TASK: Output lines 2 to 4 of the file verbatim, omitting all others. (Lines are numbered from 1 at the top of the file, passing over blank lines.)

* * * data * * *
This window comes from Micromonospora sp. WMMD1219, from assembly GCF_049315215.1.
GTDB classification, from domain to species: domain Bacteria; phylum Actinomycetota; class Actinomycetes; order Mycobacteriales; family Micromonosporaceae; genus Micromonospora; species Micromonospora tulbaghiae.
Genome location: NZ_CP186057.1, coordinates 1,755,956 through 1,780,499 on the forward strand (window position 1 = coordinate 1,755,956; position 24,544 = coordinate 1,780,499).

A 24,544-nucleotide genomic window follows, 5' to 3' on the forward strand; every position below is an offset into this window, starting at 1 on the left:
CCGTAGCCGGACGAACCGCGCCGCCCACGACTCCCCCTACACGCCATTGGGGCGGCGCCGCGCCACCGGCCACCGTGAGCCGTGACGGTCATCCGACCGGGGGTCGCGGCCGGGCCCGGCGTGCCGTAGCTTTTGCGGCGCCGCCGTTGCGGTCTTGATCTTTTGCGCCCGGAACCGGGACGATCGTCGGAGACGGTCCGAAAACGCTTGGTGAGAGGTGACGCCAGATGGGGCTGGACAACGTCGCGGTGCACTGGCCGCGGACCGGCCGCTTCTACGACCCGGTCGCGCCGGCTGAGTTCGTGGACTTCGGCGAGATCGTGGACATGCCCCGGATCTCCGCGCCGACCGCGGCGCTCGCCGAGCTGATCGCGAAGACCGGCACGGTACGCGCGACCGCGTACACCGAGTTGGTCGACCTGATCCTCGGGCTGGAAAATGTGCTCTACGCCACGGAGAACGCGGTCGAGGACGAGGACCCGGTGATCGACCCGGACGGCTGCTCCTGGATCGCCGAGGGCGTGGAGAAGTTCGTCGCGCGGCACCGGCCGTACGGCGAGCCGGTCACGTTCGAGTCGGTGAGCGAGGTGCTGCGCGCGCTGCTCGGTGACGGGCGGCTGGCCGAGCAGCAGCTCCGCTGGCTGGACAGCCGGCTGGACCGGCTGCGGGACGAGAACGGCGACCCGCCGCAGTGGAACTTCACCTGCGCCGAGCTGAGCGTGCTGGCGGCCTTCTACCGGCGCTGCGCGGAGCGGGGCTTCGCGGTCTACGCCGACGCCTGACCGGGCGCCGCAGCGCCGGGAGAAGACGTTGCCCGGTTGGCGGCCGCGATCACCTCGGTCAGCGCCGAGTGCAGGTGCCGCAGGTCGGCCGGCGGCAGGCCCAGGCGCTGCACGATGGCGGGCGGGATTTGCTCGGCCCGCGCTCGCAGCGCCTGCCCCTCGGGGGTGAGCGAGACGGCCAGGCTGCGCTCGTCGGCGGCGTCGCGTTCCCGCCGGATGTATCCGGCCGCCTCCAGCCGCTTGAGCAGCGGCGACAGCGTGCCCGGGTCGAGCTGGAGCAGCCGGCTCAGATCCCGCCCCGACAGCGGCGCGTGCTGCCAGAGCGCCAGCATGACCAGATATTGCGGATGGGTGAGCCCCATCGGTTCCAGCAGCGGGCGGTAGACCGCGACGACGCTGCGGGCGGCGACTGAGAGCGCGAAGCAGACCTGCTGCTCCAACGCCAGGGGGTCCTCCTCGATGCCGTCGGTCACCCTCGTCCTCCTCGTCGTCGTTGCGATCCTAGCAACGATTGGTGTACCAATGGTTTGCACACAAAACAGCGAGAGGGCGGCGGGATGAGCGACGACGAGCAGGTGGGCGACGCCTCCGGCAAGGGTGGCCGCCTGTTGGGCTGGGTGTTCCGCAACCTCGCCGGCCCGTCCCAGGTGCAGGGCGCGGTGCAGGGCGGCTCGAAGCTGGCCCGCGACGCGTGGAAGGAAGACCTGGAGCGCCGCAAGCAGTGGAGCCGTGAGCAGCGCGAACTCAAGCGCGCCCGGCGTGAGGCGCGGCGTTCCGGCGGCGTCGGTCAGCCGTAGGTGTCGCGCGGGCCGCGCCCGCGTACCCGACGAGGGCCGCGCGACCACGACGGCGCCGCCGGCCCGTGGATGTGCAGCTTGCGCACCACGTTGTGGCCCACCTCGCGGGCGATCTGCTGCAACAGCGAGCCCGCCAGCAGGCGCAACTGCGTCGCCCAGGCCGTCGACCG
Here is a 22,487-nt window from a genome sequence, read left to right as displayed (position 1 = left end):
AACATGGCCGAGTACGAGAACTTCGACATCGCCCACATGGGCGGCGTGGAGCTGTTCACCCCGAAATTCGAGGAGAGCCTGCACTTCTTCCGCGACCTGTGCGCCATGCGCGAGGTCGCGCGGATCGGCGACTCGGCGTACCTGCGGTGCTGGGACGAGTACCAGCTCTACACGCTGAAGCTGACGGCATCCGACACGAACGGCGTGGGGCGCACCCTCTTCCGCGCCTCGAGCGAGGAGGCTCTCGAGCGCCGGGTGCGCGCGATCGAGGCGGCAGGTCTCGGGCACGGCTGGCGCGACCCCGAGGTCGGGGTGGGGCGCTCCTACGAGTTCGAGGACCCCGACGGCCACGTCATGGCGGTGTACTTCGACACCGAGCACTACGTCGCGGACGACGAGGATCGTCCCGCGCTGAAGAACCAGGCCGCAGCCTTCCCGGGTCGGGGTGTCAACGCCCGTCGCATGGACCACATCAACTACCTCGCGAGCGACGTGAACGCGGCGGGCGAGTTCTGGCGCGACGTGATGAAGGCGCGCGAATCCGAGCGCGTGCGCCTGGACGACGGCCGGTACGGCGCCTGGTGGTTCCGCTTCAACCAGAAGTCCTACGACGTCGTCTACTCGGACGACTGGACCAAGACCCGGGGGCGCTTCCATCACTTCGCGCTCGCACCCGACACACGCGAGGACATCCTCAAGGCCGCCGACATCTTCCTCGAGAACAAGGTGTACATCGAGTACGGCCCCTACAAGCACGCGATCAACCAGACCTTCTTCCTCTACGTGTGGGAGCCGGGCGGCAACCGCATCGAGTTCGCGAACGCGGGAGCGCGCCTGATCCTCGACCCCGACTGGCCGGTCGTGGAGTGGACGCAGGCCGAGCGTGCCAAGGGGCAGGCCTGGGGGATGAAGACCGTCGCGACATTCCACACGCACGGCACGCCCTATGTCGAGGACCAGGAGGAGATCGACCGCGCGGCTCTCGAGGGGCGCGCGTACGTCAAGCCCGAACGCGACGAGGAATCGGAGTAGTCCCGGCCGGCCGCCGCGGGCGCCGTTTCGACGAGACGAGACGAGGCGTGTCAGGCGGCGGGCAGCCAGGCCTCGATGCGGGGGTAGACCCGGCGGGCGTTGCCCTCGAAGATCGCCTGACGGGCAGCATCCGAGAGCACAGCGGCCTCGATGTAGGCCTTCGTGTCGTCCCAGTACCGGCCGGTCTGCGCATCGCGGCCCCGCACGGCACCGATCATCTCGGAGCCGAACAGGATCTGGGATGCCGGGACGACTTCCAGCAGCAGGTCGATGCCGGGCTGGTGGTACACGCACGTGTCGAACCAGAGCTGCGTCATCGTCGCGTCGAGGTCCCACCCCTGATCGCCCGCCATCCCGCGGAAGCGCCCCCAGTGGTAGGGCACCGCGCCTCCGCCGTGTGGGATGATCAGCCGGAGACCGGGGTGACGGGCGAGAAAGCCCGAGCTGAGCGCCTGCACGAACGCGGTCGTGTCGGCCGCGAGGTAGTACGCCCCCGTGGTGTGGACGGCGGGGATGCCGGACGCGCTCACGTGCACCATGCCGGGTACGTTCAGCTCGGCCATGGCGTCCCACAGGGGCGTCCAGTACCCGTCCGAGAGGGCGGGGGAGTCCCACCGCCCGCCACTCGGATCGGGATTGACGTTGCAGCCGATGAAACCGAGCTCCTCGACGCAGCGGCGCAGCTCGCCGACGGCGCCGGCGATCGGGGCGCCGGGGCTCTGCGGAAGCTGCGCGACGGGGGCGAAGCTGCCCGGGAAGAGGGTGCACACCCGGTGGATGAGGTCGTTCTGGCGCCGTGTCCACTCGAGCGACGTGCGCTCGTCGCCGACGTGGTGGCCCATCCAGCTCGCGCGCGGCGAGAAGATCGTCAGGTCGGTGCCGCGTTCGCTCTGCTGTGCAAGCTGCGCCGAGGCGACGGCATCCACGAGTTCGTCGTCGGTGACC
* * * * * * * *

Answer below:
GTDB classification, from domain to species: domain Bacteria; phylum Actinomycetota; class Actinomycetes; order Mycobacteriales; family Micromonosporaceae; genus Micromonospora; species Micromonospora tulbaghiae.
Genome location: NZ_CP186057.1, coordinates 1,755,956 through 1,780,499 on the forward strand (window position 1 = coordinate 1,755,956; position 24,544 = coordinate 1,780,499).

A 24,544-nucleotide genomic window follows, 5' to 3' on the forward strand; every position below is an offset into this window, starting at 1 on the left: